30. Slang or cant of thieves and prostitutes. Webster Dictionary DB
  31. A pool. Webster Dictionary DB
  32. A reservoir and sluiceway beside a navigable stream, just above a shoal, so that the stream may pour in water as boats pass, and thus bear them over the shoal. Webster Dictionary DB
  33. A sudden, quick, fleeting blaze or light; sudden outburst, as of merriment, wit, or passion; an instant. The Winston Simplified Dictionary. By William Dodge Lewis, Edgar Arthur Singer. Published 1919.
  34. A momentary gleam of light; a sudden burst, as of merriment; a short transient state. The american dictionary of the english language. By Daniel Lyons. Published 1899.
  35. Sudden burst of light; gleam; momentary state. The Clarendon dictionary. By William Hand Browne, Samuel Stehman Haldeman. Published 1894.
  36. A sudden and transient blaze; gleam; outburst, as of wit, anger, etc. The Concise Standard Dictionary of the English Language. By James Champlin Fernald. Published 1919.
  37. A moment; instant. The Concise Standard Dictionary of the English Language. By James Champlin Fernald. Published 1919.
  38. A sudden momentary outburst of light; a sudden burst, as of wit or merriment; a short transient state; a body of water driven by violence; slang language; a preparation used for colouring rum and brandy, made from burnt sugar and an extract of cayenne pepper; a flashe. Nuttall's Standard dictionary of the English language. By Nuttall, P.Austin. Published 1914.
  39. To strike and throw up large bodies of water from the surface; to splash. Webster Dictionary DB
  40. A sudden but transitory burst of light or flame; a sudden burst, as of wit. Etymological and pronouncing dictionary of the English language. By Stormonth, James, Phelp, P. H. Published 1874.
  41. a bright patch of color used for decoration or identification; "red flashes adorned the airplane"; "a flash sewn on his sleeve indicated the unit he belonged to" Wordnet Dictionary DB
  42. emit a brief burst of light; "A shooting star flashed and was gone" Wordnet Dictionary DB
  43. make known or cause to appear with great speed; "The latest intelligence is flashed to all command posts" Wordnet Dictionary DB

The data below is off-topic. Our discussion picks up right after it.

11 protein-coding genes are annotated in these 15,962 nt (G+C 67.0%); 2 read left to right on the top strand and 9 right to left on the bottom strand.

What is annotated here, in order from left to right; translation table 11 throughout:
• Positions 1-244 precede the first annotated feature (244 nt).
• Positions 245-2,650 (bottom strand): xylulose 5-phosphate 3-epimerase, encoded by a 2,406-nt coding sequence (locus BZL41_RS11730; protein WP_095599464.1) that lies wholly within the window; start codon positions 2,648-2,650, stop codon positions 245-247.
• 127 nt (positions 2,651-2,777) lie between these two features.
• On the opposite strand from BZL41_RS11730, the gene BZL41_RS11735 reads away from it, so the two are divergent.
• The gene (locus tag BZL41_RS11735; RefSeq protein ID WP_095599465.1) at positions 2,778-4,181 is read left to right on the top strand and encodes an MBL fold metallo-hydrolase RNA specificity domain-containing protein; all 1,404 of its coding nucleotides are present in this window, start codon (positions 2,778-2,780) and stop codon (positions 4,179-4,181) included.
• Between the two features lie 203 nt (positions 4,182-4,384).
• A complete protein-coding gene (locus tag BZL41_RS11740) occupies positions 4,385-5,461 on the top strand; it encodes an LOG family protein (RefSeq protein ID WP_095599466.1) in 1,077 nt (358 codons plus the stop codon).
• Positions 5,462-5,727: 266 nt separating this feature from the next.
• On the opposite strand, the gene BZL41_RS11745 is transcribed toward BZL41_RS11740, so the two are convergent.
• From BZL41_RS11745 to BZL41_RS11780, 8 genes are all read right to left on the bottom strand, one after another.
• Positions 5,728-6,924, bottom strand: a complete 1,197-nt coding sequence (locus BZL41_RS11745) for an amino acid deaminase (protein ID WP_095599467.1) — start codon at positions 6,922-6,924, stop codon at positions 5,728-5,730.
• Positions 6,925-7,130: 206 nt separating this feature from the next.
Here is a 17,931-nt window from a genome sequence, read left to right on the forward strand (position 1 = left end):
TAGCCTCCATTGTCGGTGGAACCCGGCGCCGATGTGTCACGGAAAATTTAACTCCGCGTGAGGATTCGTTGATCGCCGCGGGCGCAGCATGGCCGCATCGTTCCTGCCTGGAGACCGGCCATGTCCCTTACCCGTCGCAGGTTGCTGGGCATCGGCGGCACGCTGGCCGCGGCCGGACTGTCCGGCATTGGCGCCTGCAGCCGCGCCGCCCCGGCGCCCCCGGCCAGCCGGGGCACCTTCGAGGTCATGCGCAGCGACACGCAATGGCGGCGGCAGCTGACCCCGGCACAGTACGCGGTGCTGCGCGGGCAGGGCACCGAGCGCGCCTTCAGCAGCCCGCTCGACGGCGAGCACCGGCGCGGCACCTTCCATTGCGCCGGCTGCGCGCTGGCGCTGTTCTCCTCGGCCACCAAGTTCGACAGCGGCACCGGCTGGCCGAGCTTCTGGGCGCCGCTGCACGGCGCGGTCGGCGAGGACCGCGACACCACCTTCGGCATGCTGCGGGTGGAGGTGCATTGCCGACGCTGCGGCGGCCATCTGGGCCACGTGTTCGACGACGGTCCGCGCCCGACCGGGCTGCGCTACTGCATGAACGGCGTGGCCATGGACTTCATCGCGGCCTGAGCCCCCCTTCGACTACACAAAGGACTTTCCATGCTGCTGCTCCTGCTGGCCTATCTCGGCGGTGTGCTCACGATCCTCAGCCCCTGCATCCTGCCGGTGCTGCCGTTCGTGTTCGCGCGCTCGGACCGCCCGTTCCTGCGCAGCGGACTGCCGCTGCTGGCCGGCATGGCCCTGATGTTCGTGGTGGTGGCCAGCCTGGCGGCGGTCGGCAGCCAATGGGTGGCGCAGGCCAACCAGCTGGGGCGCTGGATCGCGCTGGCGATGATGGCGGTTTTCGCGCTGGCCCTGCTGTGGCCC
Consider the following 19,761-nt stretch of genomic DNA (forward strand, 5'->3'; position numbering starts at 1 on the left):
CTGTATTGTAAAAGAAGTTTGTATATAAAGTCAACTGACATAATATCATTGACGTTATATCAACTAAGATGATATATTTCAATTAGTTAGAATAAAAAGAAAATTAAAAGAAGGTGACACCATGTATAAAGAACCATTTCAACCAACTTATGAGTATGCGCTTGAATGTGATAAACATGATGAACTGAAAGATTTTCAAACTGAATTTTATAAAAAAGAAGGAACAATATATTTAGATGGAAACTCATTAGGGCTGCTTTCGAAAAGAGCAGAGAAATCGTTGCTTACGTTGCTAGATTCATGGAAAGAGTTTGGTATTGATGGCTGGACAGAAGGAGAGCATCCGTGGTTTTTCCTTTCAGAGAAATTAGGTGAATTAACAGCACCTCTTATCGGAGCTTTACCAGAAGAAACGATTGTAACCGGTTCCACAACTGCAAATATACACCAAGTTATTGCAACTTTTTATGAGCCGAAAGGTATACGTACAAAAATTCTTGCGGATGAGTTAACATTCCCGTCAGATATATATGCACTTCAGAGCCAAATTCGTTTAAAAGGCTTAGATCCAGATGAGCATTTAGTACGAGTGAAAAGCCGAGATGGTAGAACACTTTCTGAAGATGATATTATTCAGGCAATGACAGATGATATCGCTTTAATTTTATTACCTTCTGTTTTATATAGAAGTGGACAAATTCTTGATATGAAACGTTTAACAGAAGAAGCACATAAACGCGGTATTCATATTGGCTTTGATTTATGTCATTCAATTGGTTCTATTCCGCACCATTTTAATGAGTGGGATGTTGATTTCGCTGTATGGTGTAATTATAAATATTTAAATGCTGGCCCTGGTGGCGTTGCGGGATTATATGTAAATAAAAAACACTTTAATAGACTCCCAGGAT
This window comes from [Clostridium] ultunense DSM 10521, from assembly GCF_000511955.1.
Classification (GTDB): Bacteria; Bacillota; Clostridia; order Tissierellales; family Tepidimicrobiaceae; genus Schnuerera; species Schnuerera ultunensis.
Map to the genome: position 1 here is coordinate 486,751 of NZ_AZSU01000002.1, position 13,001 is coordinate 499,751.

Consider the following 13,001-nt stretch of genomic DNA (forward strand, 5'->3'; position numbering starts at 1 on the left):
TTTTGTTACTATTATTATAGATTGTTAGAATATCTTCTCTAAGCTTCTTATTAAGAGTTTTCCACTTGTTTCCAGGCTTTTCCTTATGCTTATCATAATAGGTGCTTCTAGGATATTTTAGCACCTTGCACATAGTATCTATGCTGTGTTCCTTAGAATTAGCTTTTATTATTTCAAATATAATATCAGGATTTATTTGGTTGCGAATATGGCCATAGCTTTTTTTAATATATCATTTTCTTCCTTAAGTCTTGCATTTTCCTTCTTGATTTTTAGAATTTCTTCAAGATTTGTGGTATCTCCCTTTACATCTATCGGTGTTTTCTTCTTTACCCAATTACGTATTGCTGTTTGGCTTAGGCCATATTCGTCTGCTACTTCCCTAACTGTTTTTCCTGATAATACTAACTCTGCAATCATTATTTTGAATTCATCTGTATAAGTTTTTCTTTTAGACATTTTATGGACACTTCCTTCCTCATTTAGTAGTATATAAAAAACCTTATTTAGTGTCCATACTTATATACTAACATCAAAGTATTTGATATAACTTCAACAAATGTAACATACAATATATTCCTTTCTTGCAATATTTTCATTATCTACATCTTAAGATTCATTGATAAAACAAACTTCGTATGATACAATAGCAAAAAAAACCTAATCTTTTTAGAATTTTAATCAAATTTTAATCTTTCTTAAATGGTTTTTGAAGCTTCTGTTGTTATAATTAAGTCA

44. protect by covering with a thin sheet of metal; "flash the roof" Wordnet Dictionary DB
  45. expose or show briefly; "he flashed a $100 bill" Wordnet Dictionary DB
  46. display proudly; act ostentatiously or pretentiously; "he showed off his new sports car" Wordnet Dictionary DB
  47. Wearing showy, counterfeit ornaments; vulgarly pretentious; as, flash people; flash men or women; - applied especially to thieves, gamblers, and prostitutes that dress in a showy way and wear much cheap jewelry. Webster Dictionary DB
  48. Pertaining to thieves or their language; cheap and gaudy; sham; showy. The Winston Simplified Dictionary. By William Dodge Lewis, Edgar Arthur Singer. Published 1919.
  49. Vulgarly showy or gaudy, as, a flash dress, a flash style; forged; counterfeit; as, flash notes. The american dictionary of the english language. By Daniel Lyons. Published 1899.
  50. Relating to or connected with thieves or thieves talk; cheap and tawdry; loud. The Concise Standard Dictionary of the English Language. By James Champlin Fernald. Published 1919.
  51. Showy; sham. Flash language, the language of low rufflans. A flash in the pan, a flash and nothing more. Nuttall's Standard dictionary of the English language. By Nuttall, P.Austin. Published 1914.

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Usage examples for flash

  1. In a flash he understood her very clearly. – The Promise of Air by Algernon Blackwood
  2. Toby shot him a swift and nervous glance that was like a flash of blue flame. – Charles Rex by Ethel M. Dell